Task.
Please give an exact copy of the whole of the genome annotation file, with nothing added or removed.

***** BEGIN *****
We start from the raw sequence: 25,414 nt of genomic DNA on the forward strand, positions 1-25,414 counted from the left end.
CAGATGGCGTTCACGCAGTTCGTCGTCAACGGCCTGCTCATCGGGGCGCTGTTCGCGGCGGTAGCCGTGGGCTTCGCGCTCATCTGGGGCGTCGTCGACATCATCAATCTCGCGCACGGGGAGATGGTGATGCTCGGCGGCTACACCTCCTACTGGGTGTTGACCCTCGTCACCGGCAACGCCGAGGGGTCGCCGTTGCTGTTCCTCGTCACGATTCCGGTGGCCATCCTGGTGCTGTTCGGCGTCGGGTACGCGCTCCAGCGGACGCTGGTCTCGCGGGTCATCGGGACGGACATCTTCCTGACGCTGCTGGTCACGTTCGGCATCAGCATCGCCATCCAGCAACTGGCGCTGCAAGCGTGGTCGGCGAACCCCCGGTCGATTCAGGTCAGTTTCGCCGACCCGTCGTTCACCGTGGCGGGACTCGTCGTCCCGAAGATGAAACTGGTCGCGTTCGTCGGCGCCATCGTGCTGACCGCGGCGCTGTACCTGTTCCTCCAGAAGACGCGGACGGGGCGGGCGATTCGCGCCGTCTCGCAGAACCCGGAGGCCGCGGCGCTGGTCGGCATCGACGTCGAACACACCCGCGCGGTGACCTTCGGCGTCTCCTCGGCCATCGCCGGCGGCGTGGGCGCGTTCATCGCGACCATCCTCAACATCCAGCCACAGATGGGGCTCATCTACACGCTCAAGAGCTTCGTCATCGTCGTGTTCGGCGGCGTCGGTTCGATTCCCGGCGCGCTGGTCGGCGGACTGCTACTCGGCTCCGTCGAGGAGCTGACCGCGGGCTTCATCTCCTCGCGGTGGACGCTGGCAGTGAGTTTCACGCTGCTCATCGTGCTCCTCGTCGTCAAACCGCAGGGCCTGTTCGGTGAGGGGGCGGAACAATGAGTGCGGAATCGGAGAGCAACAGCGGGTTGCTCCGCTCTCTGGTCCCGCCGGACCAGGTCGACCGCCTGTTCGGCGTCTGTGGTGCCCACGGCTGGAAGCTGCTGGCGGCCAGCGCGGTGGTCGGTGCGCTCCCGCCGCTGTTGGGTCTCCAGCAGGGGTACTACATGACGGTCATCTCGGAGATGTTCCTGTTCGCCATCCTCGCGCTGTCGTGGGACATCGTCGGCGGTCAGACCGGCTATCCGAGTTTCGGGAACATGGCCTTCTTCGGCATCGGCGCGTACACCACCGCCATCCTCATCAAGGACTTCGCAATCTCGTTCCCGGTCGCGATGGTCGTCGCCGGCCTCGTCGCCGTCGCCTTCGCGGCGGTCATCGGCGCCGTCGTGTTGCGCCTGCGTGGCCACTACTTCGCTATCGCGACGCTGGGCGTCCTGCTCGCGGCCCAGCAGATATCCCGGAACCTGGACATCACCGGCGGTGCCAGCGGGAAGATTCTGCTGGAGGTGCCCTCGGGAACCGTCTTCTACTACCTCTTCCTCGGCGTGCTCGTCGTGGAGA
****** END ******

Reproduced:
We start from the raw sequence: 25,414 nt of genomic DNA on the forward strand, positions 1-25,414 counted from the left end.
CAGATGGCGTTCACGCAGTTCGTCGTCAACGGCCTGCTCATCGGGGCGCTGTTCGCGGCGGTAGCCGTGGGCTTCGCGCTCATCTGGGGCGTCGTCGACATCATCAATCTCGCGCACGGGGAGATGGTGATGCTCGGCGGCTACACCTCCTACTGGGTGTTGACCCTCGTCACCGGCAACGCCGAGGGGTCGCCGTTGCTGTTCCTCGTCACGATTCCGGTGGCCATCCTGGTGCTGTTCGGCGTCGGGTACGCGCTCCAGCGGACGCTGGTCTCGCGGGTCATCGGGACGGACATCTTCCTGACGCTGCTGGTCACGTTCGGCATCAGCATCGCCATCCAGCAACTGGCGCTGCAAGCGTGGTCGGCGAACCCCCGGTCGATTCAGGTCAGTTTCGCCGACCCGTCGTTCACCGTGGCGGGACTCGTCGTCCCGAAGATGAAACTGGTCGCGTTCGTCGGCGCCATCGTGCTGACCGCGGCGCTGTACCTGTTCCTCCAGAAGACGCGGACGGGGCGGGCGATTCGCGCCGTCTCGCAGAACCCGGAGGCCGCGGCGCTGGTCGGCATCGACGTCGAACACACCCGCGCGGTGACCTTCGGCGTCTCCTCGGCCATCGCCGGCGGCGTGGGCGCGTTCATCGCGACCATCCTCAACATCCAGCCACAGATGGGGCTCATCTACACGCTCAAGAGCTTCGTCATCGTCGTGTTCGGCGGCGTCGGTTCGATTCCCGGCGCGCTGGTCGGCGGACTGCTACTCGGCTCCGTCGAGGAGCTGACCGCGGGCTTCATCTCCTCGCGGTGGACGCTGGCAGTGAGTTTCACGCTGCTCATCGTGCTCCTCGTCGTCAAACCGCAGGGCCTGTTCGGTGAGGGGGCGGAACAATGAGTGCGGAATCGGAGAGCAACAGCGGGTTGCTCCGCTCTCTGGTCCCGCCGGACCAGGTCGACCGCCTGTTCGGCGTCTGTGGTGCCCACGGCTGGAAGCTGCTGGCGGCCAGCGCGGTGGTCGGTGCGCTCCCGCCGCTGTTGGGTCTCCAGCAGGGGTACTACATGACGGTCATCTCGGAGATGTTCCTGTTCGCCATCCTCGCGCTGTCGTGGGACATCGTCGGCGGTCAGACCGGCTATCCGAGTTTCGGGAACATGGCCTTCTTCGGCATCGGCGCGTACACCACCGCCATCCTCATCAAGGACTTCGCAATCTCGTTCCCGGTCGCGATGGTCGTCGCCGGCCTCGTCGCCGTCGCCTTCGCGGCGGTCATCGGCGCCGTCGTGTTGCGCCTGCGTGGCCACTACTTCGCTATCGCGACGCTGGGCGTCCTGCTCGCGGCCCAGCAGATATCCCGGAACCTGGACATCACCGGCGGTGCCAGCGGGAAGATTCTGCTGGAGGTGCCCTCGGGAACCGTCTTCTACTACCTCTTCCTCGGCGTGCTCGTCGTGGAGA